CONCLUSIONS: Of women with initial benign cervical cytology after SOT, more than two thirds would have been eligible for extended-interval screening. Further study is needed, particularly regarding the role of high-risk human papillomavirus testing.

PMID:33631778 | DOI:10.1097/LGT.0000000000000588

Categories
Nevin Manimala Statistics

Electrophysiological correlates of conventional metaphor, irony, and literal language processing – An event-related potentials and eLORETA study

Brain Lang. 2021 Feb 22;215:104930. doi: 10.1016/j.bandl.2021.104930. Online ahead of print.

ABSTRACT

Conventional metaphor, irony, and literal language processing were compared. Thirty right-handed participants (21-34 years) performed a sequential-statement ERP-paradigm. A left-frontal Late Anterior Negative Slow Wave (LANSW, 450-1000 ms) was significantly greater for metaphors and by visual tendency greater for irony, compared to literal statements. A centroparietal N400 (300-450 ms) and a centroparietal right-dominant “Late N400” (450-600 ms) were by statistical and visual tendency greater for metaphors. Left PCC and left lingual gyrus activity was significantly higher in metaphors compared to literal statements (eLORETA; 450-1000 ms). A statistical trend indicated higher parahippocampal gyrus activity in metaphors and ironies. N400 results are discussed considering changing processing techniques and a renewed semantic conflict. The Late N400 was associated with the construct of “associativeness”. The LANSW was related to metaphorical mapping, frame-shifting processes, integration of meanings, and memory processes. eLORETA results were discussed considering metaphorical mapping, creation of mental images, conventionality, valence, memory processes, and divergent thinking.

PMID:33631658 | DOI:10.1016/j.bandl.2021.104930

Categories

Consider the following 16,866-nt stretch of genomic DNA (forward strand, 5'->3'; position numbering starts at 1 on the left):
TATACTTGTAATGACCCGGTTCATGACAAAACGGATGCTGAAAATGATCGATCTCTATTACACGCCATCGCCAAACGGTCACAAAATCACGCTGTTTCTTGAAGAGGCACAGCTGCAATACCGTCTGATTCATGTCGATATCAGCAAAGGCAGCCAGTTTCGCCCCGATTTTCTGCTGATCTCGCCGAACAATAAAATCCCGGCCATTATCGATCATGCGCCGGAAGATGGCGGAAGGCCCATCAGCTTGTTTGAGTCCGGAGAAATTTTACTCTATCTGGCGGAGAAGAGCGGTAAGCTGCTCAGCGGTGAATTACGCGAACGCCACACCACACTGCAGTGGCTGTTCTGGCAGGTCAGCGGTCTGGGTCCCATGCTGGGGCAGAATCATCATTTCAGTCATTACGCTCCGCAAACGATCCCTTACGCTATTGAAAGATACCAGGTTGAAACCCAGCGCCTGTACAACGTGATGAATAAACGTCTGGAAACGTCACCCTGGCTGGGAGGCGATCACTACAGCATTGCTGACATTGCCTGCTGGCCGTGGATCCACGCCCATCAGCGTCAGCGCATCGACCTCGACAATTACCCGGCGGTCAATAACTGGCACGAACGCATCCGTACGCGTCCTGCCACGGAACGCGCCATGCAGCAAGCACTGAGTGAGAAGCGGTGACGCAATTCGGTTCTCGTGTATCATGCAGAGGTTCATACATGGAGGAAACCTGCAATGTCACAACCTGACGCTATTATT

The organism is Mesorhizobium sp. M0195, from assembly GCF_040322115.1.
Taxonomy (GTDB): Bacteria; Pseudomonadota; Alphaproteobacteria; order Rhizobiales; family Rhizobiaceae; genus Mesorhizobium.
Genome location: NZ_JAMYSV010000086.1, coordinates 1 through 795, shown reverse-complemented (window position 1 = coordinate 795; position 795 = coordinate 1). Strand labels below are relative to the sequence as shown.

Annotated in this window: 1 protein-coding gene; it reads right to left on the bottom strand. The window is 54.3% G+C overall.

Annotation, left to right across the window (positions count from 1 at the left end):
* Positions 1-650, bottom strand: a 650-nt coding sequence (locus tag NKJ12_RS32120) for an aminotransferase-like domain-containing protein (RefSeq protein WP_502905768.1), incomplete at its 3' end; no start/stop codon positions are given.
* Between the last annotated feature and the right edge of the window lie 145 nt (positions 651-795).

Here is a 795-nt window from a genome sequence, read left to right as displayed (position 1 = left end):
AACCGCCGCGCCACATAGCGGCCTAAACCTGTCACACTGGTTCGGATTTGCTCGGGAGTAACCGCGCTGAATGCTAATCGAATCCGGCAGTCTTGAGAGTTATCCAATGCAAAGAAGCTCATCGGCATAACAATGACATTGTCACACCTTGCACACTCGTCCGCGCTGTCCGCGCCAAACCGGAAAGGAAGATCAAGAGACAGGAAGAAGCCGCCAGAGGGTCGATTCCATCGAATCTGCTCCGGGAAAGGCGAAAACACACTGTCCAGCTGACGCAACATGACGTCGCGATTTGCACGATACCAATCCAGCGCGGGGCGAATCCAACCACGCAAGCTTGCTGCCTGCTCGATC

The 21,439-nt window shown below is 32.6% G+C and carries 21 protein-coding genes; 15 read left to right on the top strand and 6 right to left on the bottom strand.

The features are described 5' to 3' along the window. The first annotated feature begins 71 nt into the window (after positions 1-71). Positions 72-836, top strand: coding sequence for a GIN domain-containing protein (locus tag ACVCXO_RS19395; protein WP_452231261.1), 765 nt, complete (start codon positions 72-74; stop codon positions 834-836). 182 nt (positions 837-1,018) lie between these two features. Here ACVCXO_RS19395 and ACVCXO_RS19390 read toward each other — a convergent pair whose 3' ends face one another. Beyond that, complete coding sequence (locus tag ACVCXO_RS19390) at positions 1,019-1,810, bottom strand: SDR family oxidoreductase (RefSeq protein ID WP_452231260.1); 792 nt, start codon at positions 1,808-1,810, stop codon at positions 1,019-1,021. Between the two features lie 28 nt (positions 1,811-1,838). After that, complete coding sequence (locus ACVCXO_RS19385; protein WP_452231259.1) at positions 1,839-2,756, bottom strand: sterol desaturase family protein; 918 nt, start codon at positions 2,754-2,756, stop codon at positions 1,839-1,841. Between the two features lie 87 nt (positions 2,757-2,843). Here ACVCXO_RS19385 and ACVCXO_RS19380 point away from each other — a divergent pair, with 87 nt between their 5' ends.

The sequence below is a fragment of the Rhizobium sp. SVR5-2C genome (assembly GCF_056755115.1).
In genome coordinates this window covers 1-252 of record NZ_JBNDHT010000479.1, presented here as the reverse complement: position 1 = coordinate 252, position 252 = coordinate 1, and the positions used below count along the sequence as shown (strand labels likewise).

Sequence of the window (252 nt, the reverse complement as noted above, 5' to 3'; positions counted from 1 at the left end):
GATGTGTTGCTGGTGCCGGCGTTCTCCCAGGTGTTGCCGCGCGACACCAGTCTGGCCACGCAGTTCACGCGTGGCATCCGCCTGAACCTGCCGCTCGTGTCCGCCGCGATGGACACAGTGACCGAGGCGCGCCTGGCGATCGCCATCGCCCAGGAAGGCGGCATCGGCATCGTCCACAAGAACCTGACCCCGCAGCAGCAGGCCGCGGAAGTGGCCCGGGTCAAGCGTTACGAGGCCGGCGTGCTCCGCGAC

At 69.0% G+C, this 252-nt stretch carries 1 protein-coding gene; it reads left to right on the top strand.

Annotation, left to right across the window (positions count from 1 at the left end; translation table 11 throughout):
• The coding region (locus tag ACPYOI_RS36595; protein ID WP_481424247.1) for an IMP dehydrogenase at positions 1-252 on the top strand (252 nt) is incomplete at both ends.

Nevin Manimala Statistics

Stair ascent comparison of lower limb kinematics with differing time normalization techniques

J Biomech. 2021 Feb 12;119:110316. doi: 10.1016/j.jbiomech.2021.110316. Online ahead of print.

ABSTRACT

Understanding gait differences in context of group differences is dependent on statistical testing methods and time normalization techniques (TN). The method induces a relationship of both with one another. As to our knowledge, there has been no investigation into their relation so far. To show empirically what effects may be of importance, we use SPM with linear time interpolation (LI) and Dynamic Time Warping (DTW) separately for data of a study on stair ascent kinematics between two groups. There is a slight difference in statistical significance for the comparison of LI and DTW. LI-uniquely significant time highlight differences due to in-group time-variations, whereas DTW-uniqueness is tied to qualitative differences of homogeneous events. The comparison of stair ascent kinematics with DTW shows more pronounced evidence for backlift-like strategies for the older group, although trunk angles are kept more extended as to ensure stabilty. Thus, the difference in SPM from TN is slight but important, if there is need to mirror said effects methodically.